The Odyssey Opera presents Sullivan’s The Zoo and Walton’s The Bear

Nelida Nassar   06.29.2015

This month the Odyssey Opera is presenting several little-known British operas as part of an ongoing project of reviving neglected repertory, one that is becoming an established part of the Boston opera scene. This year’s offering, The British Invasion, includes Sir Arthur Sullivan’s frivolous The Zoo and William Walton’s farce The Bear.

The Zoo, a 40-minute one-act comic opera, without spoken dialogue, with music by Arthur Sullivan and a libretto by B. C. Stephenson, was written under the pen name of Bolton Rowe. It premiered on 5 June 1875 at the St. James’s Theatre in London, concluding its run five weeks later, on 9 July 1875, at the Haymarket Theatre. There were brief revivals in late 1875, and again in 1879, before the opera was shelved. The score was not published in Sullivan’s lifetime, and it lay dormant until Terence Rees purchased the composer’s autograph at auction in 1966 and arranged for its publication.

The farcical story, involving two pairs of lovers, takes place at the London Zoo. The first couple consists of the young chemist Aesculapius Carboy (sang by Daniel Shirley) and his beloved, Laetitia Grinder (Chelsea Betty). He tries to hang himself since he believes that he has poisoned her by mixing up her father’s prescription with peppermint that he had meant to give her. The other couple is composed of a nobleman, Duke Thomas Brown (Colin Levin), who goes to the zoo to woo Eliza Smith (Sadie Gregg), who sells snacks and refreshments there. He tries to impress her by buying and eating all of the food. The story is told through a series of love duets, all sung movingly by two the couples and suitably embellished by the chorus. To help Carboy gain Grinder’s consent to marriage, the Duke provides a modest income to Laetitia’s father and a more substantial one to Carboy, thus helping himself to win Smith’s hand at the same. Everything ends happily with a melodic waltz.

Costume designer Amanda Mijica created brilliant garments for the chorus, based on prints of the zoo’s animals. The stage design by Stephen Dobay is an interpretation of a large painting of the London Zoo. The orchestra performed admirably under the direction of James Blachly, who found just the right pace for the work. It is unlikely that it will ever enjoy the huge number of performances that Sullivan’s works with Gilbert regularly receive. However, historically it is revealing as a curtain raiser to their shorter operas. Triple-bills of Sullivan’s three one-act operas have also proved successful.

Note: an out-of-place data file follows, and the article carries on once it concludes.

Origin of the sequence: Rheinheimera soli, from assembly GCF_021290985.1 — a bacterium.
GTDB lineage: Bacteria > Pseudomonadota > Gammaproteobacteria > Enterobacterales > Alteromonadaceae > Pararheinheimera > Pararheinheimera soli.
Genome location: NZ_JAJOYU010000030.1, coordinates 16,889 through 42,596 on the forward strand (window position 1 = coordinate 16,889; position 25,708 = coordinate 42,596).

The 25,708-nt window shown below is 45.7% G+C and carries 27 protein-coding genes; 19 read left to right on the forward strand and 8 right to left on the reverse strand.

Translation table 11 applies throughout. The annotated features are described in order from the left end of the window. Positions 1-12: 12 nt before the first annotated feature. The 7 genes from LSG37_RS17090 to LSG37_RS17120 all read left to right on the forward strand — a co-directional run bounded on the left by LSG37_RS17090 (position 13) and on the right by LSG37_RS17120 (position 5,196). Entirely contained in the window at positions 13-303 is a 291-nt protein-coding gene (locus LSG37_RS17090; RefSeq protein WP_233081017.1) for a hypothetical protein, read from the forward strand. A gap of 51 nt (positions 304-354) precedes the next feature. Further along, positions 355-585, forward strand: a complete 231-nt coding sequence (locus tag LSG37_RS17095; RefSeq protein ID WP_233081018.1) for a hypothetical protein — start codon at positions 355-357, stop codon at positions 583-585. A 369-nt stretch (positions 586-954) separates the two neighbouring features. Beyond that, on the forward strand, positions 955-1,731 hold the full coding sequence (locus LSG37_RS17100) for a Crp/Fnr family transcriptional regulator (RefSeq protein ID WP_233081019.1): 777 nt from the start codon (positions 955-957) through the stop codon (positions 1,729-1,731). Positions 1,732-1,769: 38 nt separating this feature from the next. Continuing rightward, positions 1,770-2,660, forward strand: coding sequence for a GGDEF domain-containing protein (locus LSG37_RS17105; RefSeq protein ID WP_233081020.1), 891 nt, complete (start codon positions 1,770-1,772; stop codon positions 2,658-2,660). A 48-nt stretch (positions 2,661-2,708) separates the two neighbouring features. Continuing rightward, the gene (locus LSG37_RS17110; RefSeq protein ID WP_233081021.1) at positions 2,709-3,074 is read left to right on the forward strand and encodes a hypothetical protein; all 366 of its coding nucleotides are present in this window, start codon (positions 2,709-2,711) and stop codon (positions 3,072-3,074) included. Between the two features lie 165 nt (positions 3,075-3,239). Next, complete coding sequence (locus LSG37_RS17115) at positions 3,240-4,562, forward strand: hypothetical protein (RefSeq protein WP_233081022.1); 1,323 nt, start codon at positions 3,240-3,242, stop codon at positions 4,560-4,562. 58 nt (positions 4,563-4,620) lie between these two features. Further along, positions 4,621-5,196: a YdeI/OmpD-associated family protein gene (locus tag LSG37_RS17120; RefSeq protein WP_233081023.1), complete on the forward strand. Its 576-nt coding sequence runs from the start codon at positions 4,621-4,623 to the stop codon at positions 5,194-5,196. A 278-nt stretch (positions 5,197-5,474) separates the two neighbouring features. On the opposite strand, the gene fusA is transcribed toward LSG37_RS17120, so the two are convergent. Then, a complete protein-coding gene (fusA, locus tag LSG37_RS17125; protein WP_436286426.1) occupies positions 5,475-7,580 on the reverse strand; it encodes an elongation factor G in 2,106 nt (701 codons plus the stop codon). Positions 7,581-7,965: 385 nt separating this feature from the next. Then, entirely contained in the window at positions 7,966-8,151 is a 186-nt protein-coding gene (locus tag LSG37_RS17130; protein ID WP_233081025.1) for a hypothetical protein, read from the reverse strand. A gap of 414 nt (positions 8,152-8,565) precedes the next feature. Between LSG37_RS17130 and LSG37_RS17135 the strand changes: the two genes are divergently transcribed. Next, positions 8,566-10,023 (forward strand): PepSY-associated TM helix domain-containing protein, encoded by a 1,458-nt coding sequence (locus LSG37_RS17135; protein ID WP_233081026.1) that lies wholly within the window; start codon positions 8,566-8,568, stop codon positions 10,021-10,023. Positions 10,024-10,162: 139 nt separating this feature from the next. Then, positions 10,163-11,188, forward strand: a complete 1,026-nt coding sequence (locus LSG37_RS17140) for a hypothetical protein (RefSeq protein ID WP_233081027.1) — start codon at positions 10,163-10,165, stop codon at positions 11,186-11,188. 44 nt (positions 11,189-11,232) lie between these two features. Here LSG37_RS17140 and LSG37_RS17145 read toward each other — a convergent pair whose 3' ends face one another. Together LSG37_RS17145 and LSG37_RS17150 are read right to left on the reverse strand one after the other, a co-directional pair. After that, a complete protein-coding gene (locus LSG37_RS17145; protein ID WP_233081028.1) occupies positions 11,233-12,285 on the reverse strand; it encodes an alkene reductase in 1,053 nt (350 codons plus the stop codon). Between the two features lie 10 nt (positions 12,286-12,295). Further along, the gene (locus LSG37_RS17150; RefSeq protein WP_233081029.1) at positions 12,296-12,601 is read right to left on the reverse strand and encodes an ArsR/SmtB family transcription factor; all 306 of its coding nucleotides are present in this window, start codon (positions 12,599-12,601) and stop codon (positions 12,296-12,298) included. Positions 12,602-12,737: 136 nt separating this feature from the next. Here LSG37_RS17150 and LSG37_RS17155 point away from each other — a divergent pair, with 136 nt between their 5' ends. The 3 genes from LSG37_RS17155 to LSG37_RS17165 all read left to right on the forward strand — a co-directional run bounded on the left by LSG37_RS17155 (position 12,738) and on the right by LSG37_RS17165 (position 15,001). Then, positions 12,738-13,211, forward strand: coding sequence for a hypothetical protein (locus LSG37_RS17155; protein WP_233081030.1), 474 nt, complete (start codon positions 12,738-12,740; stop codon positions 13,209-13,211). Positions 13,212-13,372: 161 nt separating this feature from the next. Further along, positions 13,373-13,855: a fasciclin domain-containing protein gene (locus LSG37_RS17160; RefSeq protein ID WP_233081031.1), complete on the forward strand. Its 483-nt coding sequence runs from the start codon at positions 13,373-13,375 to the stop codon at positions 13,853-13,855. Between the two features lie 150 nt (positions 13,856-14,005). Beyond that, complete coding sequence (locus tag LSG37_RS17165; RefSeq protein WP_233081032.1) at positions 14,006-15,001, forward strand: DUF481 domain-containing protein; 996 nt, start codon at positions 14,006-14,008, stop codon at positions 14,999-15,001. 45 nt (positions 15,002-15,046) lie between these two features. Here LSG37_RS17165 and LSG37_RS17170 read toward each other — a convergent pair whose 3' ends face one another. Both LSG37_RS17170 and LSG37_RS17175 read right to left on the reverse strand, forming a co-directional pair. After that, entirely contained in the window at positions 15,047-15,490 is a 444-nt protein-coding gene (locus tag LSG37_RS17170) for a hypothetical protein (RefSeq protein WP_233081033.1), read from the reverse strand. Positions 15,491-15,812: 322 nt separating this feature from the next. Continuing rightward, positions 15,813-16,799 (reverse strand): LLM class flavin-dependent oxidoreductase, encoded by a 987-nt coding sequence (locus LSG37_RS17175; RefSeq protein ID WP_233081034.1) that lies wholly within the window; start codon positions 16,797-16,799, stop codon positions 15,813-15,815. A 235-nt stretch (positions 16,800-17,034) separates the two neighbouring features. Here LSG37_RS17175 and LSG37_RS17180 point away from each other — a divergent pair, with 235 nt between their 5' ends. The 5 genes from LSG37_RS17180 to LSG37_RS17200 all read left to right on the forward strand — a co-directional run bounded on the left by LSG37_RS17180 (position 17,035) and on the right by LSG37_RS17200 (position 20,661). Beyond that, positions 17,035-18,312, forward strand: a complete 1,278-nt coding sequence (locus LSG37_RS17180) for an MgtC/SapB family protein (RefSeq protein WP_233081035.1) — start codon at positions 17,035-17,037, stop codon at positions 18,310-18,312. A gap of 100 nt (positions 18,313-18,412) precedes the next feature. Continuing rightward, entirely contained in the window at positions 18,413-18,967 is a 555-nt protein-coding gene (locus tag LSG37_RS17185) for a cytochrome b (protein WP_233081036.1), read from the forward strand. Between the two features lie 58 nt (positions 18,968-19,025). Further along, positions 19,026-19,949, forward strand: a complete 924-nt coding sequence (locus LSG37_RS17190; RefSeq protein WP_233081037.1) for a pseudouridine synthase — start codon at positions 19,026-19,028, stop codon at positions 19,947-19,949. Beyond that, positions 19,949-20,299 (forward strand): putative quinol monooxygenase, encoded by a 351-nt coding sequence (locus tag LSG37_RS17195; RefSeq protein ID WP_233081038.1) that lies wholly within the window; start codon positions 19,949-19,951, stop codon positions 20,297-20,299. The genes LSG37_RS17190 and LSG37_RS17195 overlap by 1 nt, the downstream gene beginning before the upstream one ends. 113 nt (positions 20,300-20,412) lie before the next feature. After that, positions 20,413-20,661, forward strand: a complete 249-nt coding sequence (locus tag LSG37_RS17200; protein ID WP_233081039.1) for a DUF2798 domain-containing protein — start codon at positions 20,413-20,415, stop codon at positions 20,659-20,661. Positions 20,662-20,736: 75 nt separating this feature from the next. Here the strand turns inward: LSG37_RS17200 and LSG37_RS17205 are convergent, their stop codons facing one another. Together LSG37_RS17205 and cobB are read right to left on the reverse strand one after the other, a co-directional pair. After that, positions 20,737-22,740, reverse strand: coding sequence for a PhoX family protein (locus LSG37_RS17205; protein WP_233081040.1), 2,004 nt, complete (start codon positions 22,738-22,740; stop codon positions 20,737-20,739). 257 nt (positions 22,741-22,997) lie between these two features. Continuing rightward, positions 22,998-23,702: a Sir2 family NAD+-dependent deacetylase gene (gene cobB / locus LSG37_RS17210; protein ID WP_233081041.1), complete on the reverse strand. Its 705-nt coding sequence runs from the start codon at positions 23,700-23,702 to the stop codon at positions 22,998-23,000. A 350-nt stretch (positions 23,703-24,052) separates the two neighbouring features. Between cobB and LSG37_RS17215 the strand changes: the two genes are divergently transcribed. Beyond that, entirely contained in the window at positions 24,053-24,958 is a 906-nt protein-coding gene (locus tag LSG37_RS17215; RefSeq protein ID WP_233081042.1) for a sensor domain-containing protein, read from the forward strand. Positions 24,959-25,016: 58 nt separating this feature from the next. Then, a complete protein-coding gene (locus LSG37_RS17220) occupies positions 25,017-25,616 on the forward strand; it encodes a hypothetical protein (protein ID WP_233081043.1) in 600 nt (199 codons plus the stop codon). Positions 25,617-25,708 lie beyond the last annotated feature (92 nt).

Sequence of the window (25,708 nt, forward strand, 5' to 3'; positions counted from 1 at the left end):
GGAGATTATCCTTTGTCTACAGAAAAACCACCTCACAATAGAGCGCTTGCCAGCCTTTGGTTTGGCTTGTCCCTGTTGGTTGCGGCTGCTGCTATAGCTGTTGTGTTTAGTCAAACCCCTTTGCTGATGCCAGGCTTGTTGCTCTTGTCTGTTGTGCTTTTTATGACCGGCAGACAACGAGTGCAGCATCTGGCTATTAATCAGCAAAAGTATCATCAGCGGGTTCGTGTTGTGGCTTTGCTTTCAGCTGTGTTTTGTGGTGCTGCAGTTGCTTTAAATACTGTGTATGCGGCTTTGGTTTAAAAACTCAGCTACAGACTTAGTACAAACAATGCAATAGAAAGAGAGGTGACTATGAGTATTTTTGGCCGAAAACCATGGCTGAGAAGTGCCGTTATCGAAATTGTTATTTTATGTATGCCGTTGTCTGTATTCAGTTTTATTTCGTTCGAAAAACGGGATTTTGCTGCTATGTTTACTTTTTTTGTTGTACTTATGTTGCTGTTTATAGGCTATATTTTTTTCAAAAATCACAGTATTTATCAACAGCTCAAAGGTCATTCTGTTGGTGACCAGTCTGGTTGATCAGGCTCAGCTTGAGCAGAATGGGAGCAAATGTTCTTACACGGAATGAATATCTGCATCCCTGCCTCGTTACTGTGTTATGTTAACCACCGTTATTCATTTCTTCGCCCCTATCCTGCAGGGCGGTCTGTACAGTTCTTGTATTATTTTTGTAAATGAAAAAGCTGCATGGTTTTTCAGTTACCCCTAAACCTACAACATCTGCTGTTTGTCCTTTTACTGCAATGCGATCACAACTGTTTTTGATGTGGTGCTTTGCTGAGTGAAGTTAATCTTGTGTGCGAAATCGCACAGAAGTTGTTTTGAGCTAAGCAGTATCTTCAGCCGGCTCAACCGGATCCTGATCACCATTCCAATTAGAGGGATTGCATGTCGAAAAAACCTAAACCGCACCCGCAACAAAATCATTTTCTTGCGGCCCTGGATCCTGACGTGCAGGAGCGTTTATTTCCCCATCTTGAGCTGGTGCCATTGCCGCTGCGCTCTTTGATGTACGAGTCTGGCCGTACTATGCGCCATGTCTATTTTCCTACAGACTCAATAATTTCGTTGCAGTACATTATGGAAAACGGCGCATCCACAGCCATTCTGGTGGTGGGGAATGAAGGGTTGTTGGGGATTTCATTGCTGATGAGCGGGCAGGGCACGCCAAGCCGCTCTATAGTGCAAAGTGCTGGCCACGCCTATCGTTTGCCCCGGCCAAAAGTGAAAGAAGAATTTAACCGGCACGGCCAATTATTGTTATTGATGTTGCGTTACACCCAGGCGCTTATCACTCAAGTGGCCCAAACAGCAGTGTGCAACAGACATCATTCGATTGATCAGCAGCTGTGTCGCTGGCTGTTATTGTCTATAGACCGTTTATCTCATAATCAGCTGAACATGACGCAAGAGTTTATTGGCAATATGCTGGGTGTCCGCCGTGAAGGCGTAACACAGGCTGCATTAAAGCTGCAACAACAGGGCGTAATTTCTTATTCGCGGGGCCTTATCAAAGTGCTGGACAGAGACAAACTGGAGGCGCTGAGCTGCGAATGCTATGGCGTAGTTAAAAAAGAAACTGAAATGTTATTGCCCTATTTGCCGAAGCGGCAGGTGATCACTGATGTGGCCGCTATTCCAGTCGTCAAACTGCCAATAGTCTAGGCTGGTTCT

Although Sullivan’s piece is first and foremost a light, humorous work devised to entertain a mostly middle-class audience, it is characterized by a certain amount of political and social satire. Beyond serving up merry and pleasant songs that remain part and parcel of the English cultural heritage, it directs a number of shafts against contemporary social and political institutions (especially the House of Lords and the class system) that have lost none of their piquancy or even relevance for today’s audience. Odyssey Opera has created a version that flawlessly depicts both these sides of The Zoo.

Walton’s 45-minute The Bear followed a brief intermission. A one-act opera based on a comic story by Chekhov called “The Boor,” it was originally commissioned by the Koussevitzky Foundation, the brainchild of the Russian conductor Serge Koussevitzky (1874–1951), famous for his leadership of the Boston Symphony Orchestra. The Foundation was established in 1942, and by the time Walton was approached as a potential composer, its support was responsible for works by Bartók, Copland, and Messiaen, and its opera commissions included Benjamin Britten’s renowned Peter Grimes and Douglas Moore’s The Ballad of Baby Doe. The Foundation had originally requested an orchestral work, but Walton transformed it into an opera.